Two weeks after the initial search launched, a team found the crash site in a thick patch of the rainforest on May 16. The bodies of the three adults — the children’s mother, the pilot, Hernando Murcia Morales, and a Yarupari Indigenous leader, Herman Mendoza Hernández — were found amid the wreckage. The children were nowhere in sight.

The group had been travelling from the Amazonian village of Araracuara to the town of San Jose del Guaviare when the plane crashed in the jungle of Solano in the Caqueta state of Colombia. Before making impact, the pilot reported that the Cessna single-engine propeller plane experienced an emergency due to engine failure. The small aircraft fell off the radar a short time later.

A soldier stands in front of a small, crashed airplane.
A soldier stands in front of the wreckage of a Cessna C206 on May 18. The plane crashed in the jungle of Solano in the Caqueta state of Colombia. Colombia's Armed Forces Press Office via AP

As the search for the siblings continued, rescuers found little clues that reassured them the children might still be alive, including footprints, a bottle and a dirty diaper.

Story continues below advertisement

Soldiers in helicopters dropped boxes of food into the jungle over the past few weeks, hoping that it would help sustain the children. Planes flying over the area fired flares to help search crews on the ground at night, and rescuers used speakers that blasted a message recorded by the siblings’ grandmother, telling them to stay in one place.

Finally, on Friday, search and rescue crews found the four children in an area clear of trees about five kilometres from the crash site. They were reportedly alerted to their presence when they heard the one-year-old crying.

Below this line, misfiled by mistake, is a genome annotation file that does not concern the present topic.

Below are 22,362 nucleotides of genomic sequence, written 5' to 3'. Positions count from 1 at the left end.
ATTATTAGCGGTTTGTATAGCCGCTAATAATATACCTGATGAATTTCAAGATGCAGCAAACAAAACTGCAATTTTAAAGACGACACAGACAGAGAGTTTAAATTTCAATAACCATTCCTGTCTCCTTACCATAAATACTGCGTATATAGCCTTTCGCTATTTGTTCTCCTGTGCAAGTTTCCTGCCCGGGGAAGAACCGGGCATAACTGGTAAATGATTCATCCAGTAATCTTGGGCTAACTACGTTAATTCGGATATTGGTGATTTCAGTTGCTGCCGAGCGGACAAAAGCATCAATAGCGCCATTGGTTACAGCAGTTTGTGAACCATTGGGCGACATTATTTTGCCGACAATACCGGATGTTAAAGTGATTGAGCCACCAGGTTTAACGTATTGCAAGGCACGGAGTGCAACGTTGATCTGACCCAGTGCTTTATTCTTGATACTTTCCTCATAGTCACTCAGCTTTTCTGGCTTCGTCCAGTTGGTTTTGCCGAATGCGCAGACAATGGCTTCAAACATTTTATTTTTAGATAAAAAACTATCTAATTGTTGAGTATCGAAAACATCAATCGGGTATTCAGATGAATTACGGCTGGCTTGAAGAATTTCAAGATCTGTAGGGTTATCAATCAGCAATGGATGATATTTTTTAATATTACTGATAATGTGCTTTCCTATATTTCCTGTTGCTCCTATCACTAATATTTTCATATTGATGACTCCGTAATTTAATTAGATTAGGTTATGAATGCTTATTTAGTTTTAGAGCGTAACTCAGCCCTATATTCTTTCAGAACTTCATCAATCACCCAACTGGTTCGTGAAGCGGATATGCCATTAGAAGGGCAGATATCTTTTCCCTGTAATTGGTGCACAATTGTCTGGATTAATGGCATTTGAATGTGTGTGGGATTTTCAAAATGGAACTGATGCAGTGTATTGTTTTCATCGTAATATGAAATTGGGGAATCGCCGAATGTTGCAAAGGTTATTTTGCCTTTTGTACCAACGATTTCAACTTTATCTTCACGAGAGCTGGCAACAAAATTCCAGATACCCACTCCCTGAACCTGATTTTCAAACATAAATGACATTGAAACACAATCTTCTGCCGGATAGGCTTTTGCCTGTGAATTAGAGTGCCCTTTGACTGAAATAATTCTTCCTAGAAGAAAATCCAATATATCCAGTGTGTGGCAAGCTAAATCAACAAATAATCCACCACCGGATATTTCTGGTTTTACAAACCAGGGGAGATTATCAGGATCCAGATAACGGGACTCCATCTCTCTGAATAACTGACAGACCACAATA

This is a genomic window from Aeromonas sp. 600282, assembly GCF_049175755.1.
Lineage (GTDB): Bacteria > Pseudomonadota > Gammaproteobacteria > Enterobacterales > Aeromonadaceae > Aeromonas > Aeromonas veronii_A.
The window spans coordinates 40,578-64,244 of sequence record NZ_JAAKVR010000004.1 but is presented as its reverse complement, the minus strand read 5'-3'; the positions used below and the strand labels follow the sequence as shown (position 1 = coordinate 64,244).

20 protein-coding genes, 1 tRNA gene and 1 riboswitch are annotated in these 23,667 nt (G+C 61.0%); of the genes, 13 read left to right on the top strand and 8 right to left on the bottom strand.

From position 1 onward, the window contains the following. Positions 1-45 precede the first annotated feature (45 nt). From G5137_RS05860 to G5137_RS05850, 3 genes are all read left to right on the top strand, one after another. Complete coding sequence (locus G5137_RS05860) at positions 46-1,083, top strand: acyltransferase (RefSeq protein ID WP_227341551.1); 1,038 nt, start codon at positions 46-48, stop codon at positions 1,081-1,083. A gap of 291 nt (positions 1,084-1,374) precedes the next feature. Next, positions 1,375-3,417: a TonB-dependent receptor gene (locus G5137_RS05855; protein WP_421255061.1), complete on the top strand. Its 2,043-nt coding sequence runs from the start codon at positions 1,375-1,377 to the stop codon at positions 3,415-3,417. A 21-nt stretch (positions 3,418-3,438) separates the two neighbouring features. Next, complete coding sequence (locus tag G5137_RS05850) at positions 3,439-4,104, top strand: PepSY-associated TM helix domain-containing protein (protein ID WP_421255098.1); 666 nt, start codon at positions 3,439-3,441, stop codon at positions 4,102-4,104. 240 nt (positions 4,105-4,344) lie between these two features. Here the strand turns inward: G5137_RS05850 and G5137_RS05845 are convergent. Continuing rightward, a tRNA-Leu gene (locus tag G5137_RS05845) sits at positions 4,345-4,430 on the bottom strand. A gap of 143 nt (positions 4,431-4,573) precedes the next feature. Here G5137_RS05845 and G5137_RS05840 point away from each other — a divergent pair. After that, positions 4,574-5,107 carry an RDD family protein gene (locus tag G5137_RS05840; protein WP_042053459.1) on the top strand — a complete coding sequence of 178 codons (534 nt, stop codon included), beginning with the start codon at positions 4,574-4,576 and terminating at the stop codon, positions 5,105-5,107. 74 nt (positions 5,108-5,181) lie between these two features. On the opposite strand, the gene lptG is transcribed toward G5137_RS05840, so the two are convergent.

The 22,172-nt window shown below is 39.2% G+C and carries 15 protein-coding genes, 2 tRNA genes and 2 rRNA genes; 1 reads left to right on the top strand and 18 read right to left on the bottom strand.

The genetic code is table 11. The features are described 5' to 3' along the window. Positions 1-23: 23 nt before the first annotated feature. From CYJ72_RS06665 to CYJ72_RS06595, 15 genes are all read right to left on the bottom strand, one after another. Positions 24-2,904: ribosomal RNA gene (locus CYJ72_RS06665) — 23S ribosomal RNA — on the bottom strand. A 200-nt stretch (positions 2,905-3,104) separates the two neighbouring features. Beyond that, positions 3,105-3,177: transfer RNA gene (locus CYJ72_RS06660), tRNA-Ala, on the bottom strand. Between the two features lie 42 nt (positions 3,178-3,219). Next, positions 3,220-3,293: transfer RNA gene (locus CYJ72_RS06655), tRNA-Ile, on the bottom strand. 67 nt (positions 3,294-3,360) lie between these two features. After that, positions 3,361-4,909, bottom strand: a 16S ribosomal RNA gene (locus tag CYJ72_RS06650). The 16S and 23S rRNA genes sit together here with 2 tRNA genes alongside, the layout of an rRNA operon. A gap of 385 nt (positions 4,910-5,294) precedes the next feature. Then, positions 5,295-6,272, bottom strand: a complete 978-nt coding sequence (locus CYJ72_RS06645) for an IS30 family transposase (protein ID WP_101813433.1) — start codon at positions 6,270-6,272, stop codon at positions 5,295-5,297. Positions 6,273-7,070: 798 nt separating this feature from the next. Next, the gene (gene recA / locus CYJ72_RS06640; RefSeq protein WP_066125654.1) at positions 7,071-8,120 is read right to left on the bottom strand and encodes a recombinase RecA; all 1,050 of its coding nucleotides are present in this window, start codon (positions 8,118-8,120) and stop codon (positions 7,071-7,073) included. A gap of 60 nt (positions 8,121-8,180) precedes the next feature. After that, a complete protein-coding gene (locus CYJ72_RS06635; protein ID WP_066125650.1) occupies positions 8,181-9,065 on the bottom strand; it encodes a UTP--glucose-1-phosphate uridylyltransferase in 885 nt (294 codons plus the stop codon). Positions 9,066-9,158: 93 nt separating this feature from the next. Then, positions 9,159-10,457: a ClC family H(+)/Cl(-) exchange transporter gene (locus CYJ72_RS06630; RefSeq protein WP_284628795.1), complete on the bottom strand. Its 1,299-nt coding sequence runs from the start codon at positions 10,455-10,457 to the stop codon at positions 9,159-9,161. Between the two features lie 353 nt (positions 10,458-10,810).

After they were assisted by rescuers on the ground, the children had to be lifted into a helicopter using lines to pull them onboard, as the forested area was too dense to land.

A military helicopter takes off with a group of Indigenous at a military base in Calamar, Colombia, on May 23 to help search for four Indigenous children who were missing after a deadly plane crash. AP Photo/Fernando Vergara

The four children told authorities and their family that they survived the difficult 40 days by eating cassava flour and seeds that they knew were safe for consumption. For supplies, they had only two small bags containing some clothes, a towel, a flashlight, two cellphones, a music box and a soda bottle. They used the bottle to collect water to drink.

Story continues below advertisement

President Petro said at one point the children had to defend themselves from a wild dog.

At night, the children allegedly hid inside tree trunks, an uncle told the media outlet Noticias Caracol.

Rumours also emerged about the children’s whereabouts on May 18, when President Petro incorrectly tweeted that the children had been found. He then deleted the message, claiming he had been misinformed by a government agency.

Though the children were reportedly exhausted and starving, they are now expected to recover at the Bogota military hospital.

Some Indigenous community members burned incense as part of a ceremony outside the hospital Sunday to give thanks for the rescue of the kids.

Luis Acosta, coordinator of the Indigenous guard that was part of the search in the Amazon, said the children were found as part of what he called a “combination of ancestral wisdom and Western wisdom … between a military technique and a traditional technique.”

The Colombian government, which is trying to end internal conflicts in the country, has highlighted the joint work of the military and Indigenous communities to find the children.

— With files from The Associated Press

Sponsored content